A decision to reorganize the US Agency for International Development (USAID) - and to appoint the former head of a major pharmaceutical company as its new administrator - could boost the role of science and technology in the agency's efforts.
SciDev'Net's editor expresses cautious optimism that the newly announced reorganization of U.S. foreign assistance and the appointment of Randall Tobias as both Administrator of USAID and as tzar for development assistance (with rank equivalent to that of the Deputy Secretary of State) will lead to needed improvements in U.S. foreign assistance. He hopes that the improvements will include a strengthening of science and technology within U.S. foreign assistance, as do I.
I am especially hopeful since Tobias not only has been the CEO of major corporations, and thus can be expected to have great management skills and influence in this administration, but those corporations were in telecommunications and pharmaceuticals -- both with strong bases in science and technology and great relevance to the needs of developing nations. Moreover, Tobias left the corporate world to take on a major responsibility running the U.S. HIV/AIDS initiative, and through his foundation has financed important educational initiatives -- his heart seems to be in the right place!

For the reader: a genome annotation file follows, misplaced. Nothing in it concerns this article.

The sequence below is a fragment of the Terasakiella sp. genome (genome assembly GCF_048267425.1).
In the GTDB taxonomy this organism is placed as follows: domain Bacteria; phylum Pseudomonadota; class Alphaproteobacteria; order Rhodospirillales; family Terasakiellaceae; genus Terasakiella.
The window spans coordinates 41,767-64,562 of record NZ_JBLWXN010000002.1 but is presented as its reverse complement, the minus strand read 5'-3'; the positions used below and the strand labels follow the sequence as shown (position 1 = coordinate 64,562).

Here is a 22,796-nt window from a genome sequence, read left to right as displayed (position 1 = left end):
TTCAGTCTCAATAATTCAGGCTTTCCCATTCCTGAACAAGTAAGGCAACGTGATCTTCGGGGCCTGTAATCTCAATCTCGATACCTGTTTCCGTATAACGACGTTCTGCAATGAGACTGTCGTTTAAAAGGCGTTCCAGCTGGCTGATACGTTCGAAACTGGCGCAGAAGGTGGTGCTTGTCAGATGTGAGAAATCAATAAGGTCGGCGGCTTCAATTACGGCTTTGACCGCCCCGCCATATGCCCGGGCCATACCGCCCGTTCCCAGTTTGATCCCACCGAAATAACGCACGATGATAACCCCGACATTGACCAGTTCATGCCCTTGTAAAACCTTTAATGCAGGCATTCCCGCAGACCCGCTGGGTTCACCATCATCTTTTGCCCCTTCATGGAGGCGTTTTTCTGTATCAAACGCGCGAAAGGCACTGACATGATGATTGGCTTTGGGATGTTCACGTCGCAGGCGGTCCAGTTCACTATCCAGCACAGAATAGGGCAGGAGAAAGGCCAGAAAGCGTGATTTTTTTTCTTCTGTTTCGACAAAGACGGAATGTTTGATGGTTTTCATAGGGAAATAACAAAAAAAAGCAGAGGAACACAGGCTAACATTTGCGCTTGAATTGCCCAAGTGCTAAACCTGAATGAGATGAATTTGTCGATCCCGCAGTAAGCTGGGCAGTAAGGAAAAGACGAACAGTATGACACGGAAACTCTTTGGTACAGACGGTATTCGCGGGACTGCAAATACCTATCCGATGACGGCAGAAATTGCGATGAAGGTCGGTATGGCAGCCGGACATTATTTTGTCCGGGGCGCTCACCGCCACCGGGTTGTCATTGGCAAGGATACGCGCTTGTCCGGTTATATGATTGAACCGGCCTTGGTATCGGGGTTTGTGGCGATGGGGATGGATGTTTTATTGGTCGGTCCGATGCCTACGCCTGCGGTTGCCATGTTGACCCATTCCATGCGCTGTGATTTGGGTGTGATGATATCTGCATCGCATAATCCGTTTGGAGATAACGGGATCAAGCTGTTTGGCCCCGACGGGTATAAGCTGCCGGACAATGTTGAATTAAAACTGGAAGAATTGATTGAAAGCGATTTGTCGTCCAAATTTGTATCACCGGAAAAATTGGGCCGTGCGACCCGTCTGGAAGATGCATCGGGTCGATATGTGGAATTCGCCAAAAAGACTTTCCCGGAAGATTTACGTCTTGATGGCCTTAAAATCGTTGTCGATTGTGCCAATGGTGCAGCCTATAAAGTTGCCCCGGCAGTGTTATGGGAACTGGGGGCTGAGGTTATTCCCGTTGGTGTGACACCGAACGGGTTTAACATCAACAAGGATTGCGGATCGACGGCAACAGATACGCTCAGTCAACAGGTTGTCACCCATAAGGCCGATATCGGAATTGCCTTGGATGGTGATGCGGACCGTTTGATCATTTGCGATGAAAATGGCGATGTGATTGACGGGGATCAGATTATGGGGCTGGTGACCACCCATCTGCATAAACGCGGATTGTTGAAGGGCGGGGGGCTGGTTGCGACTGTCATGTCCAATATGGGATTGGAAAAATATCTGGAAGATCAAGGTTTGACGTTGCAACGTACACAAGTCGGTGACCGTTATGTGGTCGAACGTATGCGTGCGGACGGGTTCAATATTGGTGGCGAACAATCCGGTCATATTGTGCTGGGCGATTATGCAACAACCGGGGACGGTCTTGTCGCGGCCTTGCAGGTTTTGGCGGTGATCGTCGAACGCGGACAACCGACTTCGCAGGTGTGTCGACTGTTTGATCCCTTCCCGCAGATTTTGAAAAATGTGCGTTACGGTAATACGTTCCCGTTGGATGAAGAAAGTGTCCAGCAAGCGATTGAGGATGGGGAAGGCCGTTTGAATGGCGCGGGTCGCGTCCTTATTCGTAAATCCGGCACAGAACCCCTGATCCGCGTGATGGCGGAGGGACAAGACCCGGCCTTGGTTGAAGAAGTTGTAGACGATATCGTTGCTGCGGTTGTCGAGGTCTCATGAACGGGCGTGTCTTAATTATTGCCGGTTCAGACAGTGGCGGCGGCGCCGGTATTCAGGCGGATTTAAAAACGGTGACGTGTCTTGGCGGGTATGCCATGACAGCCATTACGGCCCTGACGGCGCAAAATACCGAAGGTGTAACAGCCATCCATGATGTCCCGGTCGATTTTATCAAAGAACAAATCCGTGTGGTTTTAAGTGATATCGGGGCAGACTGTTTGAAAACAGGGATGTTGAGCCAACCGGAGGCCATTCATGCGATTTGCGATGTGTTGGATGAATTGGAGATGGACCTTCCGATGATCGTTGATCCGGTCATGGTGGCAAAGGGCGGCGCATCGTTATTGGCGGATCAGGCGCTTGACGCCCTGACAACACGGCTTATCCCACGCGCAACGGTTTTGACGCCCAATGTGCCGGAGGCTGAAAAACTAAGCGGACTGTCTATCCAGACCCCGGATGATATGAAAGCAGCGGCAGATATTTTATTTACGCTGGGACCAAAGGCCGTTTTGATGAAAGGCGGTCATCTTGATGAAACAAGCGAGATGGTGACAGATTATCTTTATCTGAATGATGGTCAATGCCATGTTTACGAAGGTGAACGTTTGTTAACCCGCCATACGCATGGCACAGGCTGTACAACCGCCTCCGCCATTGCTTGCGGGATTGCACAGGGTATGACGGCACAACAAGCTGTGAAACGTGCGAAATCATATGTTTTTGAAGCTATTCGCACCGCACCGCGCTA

In a related matter, I hear from Pat Koshel that the long-awaited National Academies of Science report on S&T in foreign assistance has just been approved for publication. She is hoping to the publication will be out soon!
Since the U.S. government has compartmentalized foreign assistance and relations with U.N. organizations, neither the reorganization nor the NAS report may be expected to have any direct impact on U.S. relations with UNESCO. However, if Dickson's hopes are fulfilled, and there is an improved climate for science and technology in the foreign assistance program of the United States, it seems very likely that there will be a corresponding increase in U.S. interest in UNESCO's science programs and an increased cooperation between efforts funded by U.S. foreign assistance and those funded by UNESCO.